The letter by Judge Vicencia follows along the same lines.  He writes, “The first phase of that work was completed in December of 2009 when a comprehensive report on the subject of judicial benefits within the 58-county systems was presented to the legislature. The second phase is now well underway and that phase will result in recommendations to the Legislature and the Governor.”

He concludes, “It is very important that the present process of full transition for the courts in each of the 58 counties not be delayed. Until the issue can be fully addressed statewide, we ask you to maintain the status quo and not terminate the benefits you provide to your Yolo Judges.”

What is unclear in this, is exactly why this study must be undertaken in order for a county to say that it can no longer afford to pay this supplemental cost.

—David M. Greenwald

About The Author

David Greenwald is the founder, editor, and executive director of the Davis Vanguard. He founded the Vanguard in 2006. David Greenwald moved to Davis in 1996 to attend Graduate School at UC Davis in Political Science. He lives in South Davis with his wife Cecilia Escamilla Greenwald and three children.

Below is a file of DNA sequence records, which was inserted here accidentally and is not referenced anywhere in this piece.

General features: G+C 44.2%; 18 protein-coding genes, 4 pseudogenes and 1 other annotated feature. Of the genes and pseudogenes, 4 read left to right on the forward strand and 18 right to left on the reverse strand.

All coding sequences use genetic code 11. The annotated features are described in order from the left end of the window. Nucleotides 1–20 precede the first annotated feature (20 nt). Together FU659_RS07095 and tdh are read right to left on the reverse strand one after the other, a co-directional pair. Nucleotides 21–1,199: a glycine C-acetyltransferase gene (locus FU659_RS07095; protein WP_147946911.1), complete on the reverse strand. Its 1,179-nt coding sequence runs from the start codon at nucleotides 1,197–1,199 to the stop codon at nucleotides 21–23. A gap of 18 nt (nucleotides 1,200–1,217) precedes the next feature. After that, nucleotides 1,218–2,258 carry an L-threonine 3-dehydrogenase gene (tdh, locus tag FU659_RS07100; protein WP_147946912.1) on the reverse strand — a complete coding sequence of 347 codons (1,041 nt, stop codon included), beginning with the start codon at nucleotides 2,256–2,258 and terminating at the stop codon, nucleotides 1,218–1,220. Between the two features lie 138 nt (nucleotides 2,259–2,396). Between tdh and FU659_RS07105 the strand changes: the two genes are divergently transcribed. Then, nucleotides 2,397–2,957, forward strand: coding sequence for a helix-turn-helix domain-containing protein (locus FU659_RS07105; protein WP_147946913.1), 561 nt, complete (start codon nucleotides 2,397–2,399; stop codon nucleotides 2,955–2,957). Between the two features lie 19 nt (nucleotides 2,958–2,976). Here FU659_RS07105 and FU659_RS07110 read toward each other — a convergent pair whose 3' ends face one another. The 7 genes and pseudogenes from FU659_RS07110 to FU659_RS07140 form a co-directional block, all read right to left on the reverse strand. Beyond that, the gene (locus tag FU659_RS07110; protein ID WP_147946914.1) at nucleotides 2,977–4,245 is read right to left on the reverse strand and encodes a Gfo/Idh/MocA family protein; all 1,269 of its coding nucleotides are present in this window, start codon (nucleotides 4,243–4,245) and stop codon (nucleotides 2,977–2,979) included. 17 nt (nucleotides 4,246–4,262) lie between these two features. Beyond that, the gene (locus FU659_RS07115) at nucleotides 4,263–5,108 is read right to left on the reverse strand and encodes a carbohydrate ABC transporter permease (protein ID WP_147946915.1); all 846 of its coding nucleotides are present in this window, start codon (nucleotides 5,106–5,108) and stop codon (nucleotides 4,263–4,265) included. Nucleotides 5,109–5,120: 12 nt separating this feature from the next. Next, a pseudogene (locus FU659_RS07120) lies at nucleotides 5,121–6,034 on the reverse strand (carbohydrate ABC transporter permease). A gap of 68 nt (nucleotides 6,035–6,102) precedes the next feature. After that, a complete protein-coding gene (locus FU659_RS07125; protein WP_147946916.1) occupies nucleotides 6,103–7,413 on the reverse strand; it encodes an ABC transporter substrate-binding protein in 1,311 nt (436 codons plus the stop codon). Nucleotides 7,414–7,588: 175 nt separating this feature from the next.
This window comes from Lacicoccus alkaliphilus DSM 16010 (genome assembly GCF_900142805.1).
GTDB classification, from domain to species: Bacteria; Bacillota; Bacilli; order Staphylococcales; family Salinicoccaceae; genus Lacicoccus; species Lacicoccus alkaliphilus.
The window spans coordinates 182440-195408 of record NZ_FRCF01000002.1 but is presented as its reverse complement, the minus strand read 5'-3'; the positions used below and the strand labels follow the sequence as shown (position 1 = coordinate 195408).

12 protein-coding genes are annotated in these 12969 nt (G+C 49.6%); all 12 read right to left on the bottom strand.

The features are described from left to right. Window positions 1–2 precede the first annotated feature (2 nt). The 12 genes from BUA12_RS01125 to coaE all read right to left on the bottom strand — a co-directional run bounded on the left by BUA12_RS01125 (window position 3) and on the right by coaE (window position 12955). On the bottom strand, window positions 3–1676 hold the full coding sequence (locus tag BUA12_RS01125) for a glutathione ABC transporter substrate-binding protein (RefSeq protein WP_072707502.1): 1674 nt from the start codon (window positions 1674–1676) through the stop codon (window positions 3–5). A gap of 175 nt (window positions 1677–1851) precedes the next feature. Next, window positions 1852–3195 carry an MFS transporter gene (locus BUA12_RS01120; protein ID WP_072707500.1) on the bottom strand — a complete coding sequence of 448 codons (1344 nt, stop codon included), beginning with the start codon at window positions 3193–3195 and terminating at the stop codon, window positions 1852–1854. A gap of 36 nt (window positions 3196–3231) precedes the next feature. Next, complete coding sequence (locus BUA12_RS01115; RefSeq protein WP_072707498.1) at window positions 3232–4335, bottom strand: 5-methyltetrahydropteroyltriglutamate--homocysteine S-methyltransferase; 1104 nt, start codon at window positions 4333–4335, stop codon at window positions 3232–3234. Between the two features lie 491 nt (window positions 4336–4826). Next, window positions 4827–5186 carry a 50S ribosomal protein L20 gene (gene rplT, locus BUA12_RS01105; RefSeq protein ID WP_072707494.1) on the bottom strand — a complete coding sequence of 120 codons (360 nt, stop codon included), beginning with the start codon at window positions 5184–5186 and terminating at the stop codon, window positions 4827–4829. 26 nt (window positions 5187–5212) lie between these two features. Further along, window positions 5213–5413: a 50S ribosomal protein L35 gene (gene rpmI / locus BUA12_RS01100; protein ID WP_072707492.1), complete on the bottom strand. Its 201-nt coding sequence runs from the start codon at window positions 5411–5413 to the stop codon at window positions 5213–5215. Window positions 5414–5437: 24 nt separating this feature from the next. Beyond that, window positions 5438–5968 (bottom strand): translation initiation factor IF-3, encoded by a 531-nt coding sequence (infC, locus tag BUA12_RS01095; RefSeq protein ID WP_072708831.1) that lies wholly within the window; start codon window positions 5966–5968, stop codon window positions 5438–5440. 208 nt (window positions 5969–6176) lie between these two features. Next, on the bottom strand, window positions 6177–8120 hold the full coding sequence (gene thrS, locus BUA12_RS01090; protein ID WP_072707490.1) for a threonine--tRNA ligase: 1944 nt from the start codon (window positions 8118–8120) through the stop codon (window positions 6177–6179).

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  1. Alphonso

    “Judicial salaries have been equalized throughout California and, at the direction of the legislature, the Branch has been working diligently to resolve the inconsistencies in judicial benefits,” he continued.”

    I want him to explain why 17 years is not enough time. All of the County paid for benefits should be eliminated – that might improve the focus on completing the “Study”. This is nothing short of delay tactics so they can continue collecting money they are not entitled to and it is easy to consider that a form of stealing.